'Spawn: The Eternal' PS1 Review
Game of the Month, December, 1997
Some months ago, I visited our local gaming and movies resale store in search of a set of video games from a particular period. The goal was simple: experience a couple games per month from 20 years ago and write a review on them. My results weren't as great as one might have hoped. Between working full-time, planning out of country trips, and trying to maintain my social life, my pickings for 1997 were slim. I did, however, manage to play a few games.
One of those games was Spawn: The Eternal. A close friend of mine is a huge fan of Spawn, and when I saw the release date of this particular PS1 title—December 1997—I knew she had to play it with me. So we did. I put together my recording equipment, set my PS1 up, and we captured nearly three hours of awesome Todd McFarlane spawned, hell-fire fueled gameplay. Well, that was the dream, anyway.
Ultimately, what we wound up with was a headache and a resolution that we probably wouldn't play another Spawn game, and Spawn: The Eternal would be sitting on my shelf for the rest of its life—that is if we didn't ritualistically burn it to get rid of the evil spirits first.
In a word, Spawn: The Eternal is bad. A portion of this badness is in its unexplained challenge. There's a lot of guess work in the game, and by the time you get about three chapters in (exactly how far we made it), you realize you're going to need to start over, because your resources—unlike every other adventure game of similar design—are far from limitless.
In this strange cross-over between action/adventure game and 3D fighter, the player character—Spawn—has a limited supply of both magic and health. If Spawn's magic counter (permanently displayed in the bottom right as X:X:X:X) reaches zero, you lose. However, as far as we could tell, this is not possible. Spawn has access to several spells, mostly offensive, with a heal added in for good measure. That's right, you can give up “life-force,” assuming that is essentially what the magic meter is, in order to regain...life-force—or rather, health. If you cast a spell or attempt to heal with low magic, the spell will fail, or you will heal as much health as you can before hitting zero. You are now stuck with about half of your maximum health and 0:0:0:1 on the magic meter.
As if this inability to refresh magic wasn't bad enough, the game is not as forgiving as its pure 2D and 3D fighting counterparts. In my time, I have played many, many fighting games. For the most part, I can clear the story mode in these games without ever having blocked, save maybe once or twice. Games with high-powered super moves are the worst culprits of forcing players to block. However, going into Spawn: The Eternal with the same mindset basically screws the player. If you complete the first level without ever blocking, because hey, you have a healing spell and most of the enemies aren't that tough anyway, what you find waiting for you at the end of the first stage is the second stage, with the exact same amount of magic you ended the first stage with. Now you're off to a bad start. If you were figuring out the game like me, you've used nearly half your magic meter.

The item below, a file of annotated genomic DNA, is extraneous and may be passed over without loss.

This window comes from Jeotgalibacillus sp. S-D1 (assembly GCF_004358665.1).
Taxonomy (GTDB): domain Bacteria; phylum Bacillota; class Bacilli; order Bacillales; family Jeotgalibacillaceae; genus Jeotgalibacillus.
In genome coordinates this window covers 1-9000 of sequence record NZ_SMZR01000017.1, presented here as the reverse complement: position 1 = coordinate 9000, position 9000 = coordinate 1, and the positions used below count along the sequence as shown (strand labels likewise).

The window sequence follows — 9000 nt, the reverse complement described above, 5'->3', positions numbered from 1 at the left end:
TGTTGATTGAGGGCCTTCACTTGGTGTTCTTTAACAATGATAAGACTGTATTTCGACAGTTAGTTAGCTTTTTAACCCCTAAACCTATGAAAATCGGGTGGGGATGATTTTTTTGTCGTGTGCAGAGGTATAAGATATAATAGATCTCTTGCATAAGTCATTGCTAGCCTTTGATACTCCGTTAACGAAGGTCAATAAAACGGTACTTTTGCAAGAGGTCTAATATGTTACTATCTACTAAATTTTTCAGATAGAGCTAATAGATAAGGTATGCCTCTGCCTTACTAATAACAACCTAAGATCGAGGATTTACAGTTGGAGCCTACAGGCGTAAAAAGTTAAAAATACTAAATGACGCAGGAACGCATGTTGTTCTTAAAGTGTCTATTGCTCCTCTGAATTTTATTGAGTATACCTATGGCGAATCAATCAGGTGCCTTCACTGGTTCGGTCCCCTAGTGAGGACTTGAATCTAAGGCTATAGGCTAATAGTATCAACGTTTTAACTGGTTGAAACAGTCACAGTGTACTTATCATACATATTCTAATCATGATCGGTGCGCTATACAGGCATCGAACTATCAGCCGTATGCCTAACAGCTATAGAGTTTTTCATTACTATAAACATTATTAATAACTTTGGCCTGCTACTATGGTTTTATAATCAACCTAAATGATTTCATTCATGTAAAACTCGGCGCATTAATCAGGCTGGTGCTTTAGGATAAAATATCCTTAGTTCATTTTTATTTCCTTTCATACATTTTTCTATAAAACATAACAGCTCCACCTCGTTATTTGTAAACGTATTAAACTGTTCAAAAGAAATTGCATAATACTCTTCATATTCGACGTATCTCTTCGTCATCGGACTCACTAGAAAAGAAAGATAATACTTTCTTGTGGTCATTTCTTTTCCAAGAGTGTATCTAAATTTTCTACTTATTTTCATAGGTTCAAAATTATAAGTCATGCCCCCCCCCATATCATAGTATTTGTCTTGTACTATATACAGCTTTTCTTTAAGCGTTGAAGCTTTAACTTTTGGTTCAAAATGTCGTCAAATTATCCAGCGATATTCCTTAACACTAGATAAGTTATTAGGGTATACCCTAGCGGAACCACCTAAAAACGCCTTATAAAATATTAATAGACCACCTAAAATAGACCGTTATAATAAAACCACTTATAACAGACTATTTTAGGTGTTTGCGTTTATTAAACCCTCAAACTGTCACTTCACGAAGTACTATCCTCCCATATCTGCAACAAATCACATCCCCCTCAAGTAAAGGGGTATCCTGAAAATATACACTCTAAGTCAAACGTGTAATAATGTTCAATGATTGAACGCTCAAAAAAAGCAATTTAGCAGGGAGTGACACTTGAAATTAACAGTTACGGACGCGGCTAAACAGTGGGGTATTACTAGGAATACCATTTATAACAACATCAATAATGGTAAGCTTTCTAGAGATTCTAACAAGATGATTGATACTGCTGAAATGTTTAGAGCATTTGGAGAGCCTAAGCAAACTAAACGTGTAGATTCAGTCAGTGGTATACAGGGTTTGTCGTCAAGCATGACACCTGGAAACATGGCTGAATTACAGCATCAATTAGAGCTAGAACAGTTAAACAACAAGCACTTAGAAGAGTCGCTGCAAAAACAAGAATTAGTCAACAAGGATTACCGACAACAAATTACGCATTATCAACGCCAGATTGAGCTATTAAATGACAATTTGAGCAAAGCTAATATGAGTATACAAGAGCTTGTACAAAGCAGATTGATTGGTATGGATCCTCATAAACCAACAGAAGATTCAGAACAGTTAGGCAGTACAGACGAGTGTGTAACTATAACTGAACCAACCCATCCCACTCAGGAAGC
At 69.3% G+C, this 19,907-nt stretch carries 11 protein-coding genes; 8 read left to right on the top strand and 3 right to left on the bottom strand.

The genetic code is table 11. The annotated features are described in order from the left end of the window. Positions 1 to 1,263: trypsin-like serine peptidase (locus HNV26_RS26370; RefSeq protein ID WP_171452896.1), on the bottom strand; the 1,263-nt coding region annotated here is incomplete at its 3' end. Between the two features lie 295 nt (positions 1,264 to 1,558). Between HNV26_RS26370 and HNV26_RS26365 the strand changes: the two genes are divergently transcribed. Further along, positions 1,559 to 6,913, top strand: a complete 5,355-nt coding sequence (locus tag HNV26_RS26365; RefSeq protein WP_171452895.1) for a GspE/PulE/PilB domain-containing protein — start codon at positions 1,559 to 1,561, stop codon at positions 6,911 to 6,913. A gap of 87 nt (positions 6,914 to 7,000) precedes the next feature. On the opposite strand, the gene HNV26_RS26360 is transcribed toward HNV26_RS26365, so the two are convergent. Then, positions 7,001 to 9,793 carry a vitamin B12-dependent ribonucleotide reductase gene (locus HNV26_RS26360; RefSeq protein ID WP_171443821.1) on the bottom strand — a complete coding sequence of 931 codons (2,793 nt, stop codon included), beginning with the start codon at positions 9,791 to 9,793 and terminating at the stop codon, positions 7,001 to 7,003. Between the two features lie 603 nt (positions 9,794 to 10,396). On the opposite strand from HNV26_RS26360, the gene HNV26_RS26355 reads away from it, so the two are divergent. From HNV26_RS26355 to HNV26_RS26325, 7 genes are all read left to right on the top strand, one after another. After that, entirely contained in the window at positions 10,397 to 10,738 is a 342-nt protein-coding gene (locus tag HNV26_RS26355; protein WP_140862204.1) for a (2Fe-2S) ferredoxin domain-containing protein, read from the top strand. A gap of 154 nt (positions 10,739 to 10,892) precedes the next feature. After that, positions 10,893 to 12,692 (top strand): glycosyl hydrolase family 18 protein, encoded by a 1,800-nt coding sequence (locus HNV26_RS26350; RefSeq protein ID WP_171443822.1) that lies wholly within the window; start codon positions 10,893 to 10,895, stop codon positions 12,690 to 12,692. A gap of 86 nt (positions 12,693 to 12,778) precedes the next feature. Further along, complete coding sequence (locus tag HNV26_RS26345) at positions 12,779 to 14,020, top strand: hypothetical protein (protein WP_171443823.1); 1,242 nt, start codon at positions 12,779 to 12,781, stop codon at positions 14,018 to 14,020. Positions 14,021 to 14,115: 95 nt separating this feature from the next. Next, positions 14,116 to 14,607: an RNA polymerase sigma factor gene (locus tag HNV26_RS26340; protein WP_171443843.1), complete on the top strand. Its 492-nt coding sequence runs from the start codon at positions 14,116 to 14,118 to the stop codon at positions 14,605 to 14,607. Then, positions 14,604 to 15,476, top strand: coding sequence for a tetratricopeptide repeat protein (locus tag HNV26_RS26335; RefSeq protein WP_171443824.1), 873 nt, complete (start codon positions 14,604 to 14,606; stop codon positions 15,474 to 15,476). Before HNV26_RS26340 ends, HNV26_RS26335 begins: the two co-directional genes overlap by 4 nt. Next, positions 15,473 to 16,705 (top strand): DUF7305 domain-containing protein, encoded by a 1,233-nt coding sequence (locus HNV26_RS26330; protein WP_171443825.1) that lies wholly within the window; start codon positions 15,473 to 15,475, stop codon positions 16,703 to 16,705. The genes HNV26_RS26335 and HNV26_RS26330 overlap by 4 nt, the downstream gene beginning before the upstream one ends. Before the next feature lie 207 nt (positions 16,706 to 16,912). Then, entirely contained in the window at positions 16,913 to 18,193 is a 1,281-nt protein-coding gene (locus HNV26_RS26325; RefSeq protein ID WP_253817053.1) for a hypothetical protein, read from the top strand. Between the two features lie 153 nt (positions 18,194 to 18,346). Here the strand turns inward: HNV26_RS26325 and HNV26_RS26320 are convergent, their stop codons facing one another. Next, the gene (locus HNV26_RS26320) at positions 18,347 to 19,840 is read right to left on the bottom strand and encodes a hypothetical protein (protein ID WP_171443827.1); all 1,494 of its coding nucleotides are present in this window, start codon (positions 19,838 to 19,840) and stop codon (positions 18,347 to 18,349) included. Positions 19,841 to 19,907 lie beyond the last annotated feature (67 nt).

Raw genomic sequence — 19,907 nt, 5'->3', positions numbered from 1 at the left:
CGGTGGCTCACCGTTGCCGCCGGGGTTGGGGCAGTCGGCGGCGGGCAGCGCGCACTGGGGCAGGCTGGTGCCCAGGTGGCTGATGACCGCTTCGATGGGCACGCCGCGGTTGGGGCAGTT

Really, what is the point of all these awesome powers if they're just going to leave you completely drained? Spawn's magic attacks aren't all that much stronger than his standard punches and kicks, and using his chains and cape can prove far more efficient than shooting one of those green fireballs, which seem to miss a lot. At least in other fighting games you either have no limit to the amount you can use your special abilities—the number of times in a single fight I can have Scorpion shout “Get Over Here” is nearly uncountable—or you are limited by an additional gauge, much like Spawn's magic meter, that can be regenerated either through fighting or by charging up when your opponent is distracted.
Now, all of that about the fighting system aside, we have to look at the utterly deplorable adventure portion of the game. Between questionably entertaining fights, Spawn finds himself walking around town, or sewer, or castle, like a tank with one tread blown off. I honestly don't know why so many PlayStation 1 era games insisted that tank controls were the preferable control method, but fine, I'm not beyond tank controls, I can figure those out, and what could possibly make it worse? Oh, clunky jumping mechanics, hidden walls, and either breakable boxes that you needed to leave intact to reach hidden areas or indestructible boxes that, though appearing to lead you to a secret area, are just stacked in a misleading fashion, ultimately garnering disappointment in the player who fancied himself clever.
In addition to terrible controls, the adventure portions of the game also feature terrible traps. Some rooms simply cannot be maneuvered without taking damage from the spikes that shoot out of the ground, others feature walls of arrow launchers that, though simple to dodge in well-made 3D platformers like Super Mario 64 or Crash Bandicoot, are any tank-control adventurer's worst nightmares. Then you can add onto this pile of traps, lines of spikes that, at one point in the game, are pointing straight up and are arranged above your character's head, but walking into the brick wall below them still causes Spawn to take damage, losing oh so precious health.
Needless to say, when I finally realized the trick to the game was to underestimate no trap, and conserve as much health as possible by blocking, and to never use magic unless necessary, I had already resolved I would not be slugging back through it.